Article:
1. Low-fat chocolate milk is good for you. It’s better to drink chocolate or any flavored milk than no milk at all.
3. Shop farmers markets whenever you can (see above rule). Buying local, fresh food is not more expensive, in most cases.
4. Read labels on your food and know what you are eating. Local food is probably fresher and helps your local economy. For me, that means Kraemer cheese spreads (apricot honey is my favorite flavor; order at 800.236.8033), Mullen’s ice cream and Crave Bros. farmstead cheeses.
5. High fructose corn syrup is not all bad. We should rely on science and facts to determine “the truth” in regards to nutrition. From a farmer’s point of view, because we can sell corn for many different uses – food and otherwise – the value of a bushel of corn (56 pounds) is higher and we’ll ultimately receive a better price in the long run as new markets emerge. In other words, the kernel of corn is worth more in pieces than it is whole.
6. Get to know a local farmer. See first-hand what they do. Ask questions. Listen and seek to understand. Diversity in farming – production methods, commodities, sizes – is good for all. Fact: 99% of farms are owned by families.
7. Let the land lead us to its best use. Land on our farm is best suited to growing alfalfa and corn, which is made into cow feed and from that, the cows give us meat and milk. We don’t grow “people food” on our rolling hills, such as vegetables and fruits. (Read about W.D. Hoard and his campaign to bring dairying to Wisconsin, vs. growing wheat in Creating Dairyland by Ed Janus).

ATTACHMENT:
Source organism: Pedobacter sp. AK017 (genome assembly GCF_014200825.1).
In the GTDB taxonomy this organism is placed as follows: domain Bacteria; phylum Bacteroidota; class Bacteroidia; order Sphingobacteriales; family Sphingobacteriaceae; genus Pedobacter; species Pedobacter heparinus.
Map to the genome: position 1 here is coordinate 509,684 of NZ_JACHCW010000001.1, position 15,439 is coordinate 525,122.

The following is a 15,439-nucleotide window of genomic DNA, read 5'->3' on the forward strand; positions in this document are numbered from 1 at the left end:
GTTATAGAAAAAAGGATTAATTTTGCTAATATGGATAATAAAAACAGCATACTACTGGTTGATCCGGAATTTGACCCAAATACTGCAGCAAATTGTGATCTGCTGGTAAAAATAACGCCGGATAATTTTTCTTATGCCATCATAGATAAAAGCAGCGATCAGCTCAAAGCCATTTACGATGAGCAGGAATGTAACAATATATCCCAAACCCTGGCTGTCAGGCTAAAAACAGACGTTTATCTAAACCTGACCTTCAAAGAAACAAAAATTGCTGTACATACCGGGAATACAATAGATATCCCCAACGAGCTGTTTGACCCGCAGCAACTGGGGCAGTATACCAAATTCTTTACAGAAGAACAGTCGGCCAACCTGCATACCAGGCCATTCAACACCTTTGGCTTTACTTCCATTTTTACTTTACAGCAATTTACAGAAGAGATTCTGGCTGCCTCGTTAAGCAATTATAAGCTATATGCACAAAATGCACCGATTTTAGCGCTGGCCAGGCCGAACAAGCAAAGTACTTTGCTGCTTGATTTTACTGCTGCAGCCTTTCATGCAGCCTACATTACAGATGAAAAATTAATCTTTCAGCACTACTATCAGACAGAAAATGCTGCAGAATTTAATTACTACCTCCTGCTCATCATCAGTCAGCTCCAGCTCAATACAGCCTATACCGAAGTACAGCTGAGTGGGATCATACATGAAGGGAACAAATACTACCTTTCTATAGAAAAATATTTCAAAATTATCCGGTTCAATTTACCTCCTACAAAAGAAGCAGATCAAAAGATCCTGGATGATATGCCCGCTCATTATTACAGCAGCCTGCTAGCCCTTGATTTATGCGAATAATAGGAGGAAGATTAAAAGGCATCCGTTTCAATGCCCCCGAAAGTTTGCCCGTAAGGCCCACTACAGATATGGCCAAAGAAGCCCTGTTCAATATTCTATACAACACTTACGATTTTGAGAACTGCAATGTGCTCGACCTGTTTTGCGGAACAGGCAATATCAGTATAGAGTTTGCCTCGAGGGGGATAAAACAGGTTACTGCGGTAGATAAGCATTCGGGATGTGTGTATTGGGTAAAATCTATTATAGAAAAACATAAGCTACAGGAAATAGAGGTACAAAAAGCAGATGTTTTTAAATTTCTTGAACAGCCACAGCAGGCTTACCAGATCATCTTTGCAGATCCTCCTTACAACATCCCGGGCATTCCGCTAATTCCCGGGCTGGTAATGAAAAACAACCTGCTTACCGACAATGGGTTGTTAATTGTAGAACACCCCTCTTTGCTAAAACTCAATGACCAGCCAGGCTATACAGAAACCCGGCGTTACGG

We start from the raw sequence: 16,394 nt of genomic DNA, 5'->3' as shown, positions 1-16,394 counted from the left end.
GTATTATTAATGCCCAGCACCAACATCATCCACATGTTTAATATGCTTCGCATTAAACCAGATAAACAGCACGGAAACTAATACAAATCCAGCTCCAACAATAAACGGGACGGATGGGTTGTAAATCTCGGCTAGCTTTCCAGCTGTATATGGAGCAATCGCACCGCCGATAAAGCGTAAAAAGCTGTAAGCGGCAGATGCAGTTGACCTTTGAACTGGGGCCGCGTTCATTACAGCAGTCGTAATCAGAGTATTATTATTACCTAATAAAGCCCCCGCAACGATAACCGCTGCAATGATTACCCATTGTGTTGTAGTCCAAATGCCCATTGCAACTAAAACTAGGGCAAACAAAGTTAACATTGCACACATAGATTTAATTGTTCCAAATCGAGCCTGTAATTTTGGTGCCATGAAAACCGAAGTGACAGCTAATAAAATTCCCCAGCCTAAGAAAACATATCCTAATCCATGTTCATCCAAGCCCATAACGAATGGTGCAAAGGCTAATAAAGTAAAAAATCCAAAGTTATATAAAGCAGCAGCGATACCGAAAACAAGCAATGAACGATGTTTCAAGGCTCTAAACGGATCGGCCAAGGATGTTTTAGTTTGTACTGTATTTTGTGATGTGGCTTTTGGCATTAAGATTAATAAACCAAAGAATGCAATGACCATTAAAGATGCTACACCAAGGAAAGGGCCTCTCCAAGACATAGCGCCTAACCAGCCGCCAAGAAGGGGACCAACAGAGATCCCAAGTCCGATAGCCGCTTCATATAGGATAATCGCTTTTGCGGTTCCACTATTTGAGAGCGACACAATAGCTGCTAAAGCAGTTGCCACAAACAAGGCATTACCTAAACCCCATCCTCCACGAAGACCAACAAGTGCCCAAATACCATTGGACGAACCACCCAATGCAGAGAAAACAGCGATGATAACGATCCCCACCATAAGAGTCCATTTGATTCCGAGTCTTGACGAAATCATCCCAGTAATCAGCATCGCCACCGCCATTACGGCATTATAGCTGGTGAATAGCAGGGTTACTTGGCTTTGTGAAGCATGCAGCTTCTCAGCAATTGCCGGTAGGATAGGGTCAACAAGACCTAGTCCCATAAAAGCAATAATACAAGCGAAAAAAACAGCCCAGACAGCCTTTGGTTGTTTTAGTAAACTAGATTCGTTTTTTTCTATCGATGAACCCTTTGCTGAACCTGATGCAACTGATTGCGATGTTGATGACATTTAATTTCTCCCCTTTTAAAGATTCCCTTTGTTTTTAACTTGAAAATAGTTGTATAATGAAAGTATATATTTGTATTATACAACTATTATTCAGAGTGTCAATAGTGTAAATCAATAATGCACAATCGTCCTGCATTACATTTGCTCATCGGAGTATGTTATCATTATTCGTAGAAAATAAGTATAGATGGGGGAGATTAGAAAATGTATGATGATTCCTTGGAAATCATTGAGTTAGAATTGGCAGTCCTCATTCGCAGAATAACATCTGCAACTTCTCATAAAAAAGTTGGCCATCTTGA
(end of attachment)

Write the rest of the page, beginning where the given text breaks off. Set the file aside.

8. Meatless Mondays are a fad and will fade in time. Eating less beef won’t save the planet. This misinformation is stated like a fact in Newsweek, National Geographic and more – I just can’t fathom how this gets repeated over and over again.
9. Be sure to take in dairy breakfasts, pork chop dinners, beef cookouts, chicken BBQs and other local food celebrations!
10. Eat everything in moderation. Get some exercise. (Yoga is my 1st choice). Get enough sleep. This is not rocket science – the basics of being healthy haven’t changed a lot.
11. Become familiar with the USDA’s food plate. Enough said. www.choosemyplate.gov
12. Ask your mom or grandma for a favorite recipe and make it with your children or grandchildren (see next rule). Repeat often.
13. Eat (slowly) with family and friends whenever possible and savor your food and the fellowship you share.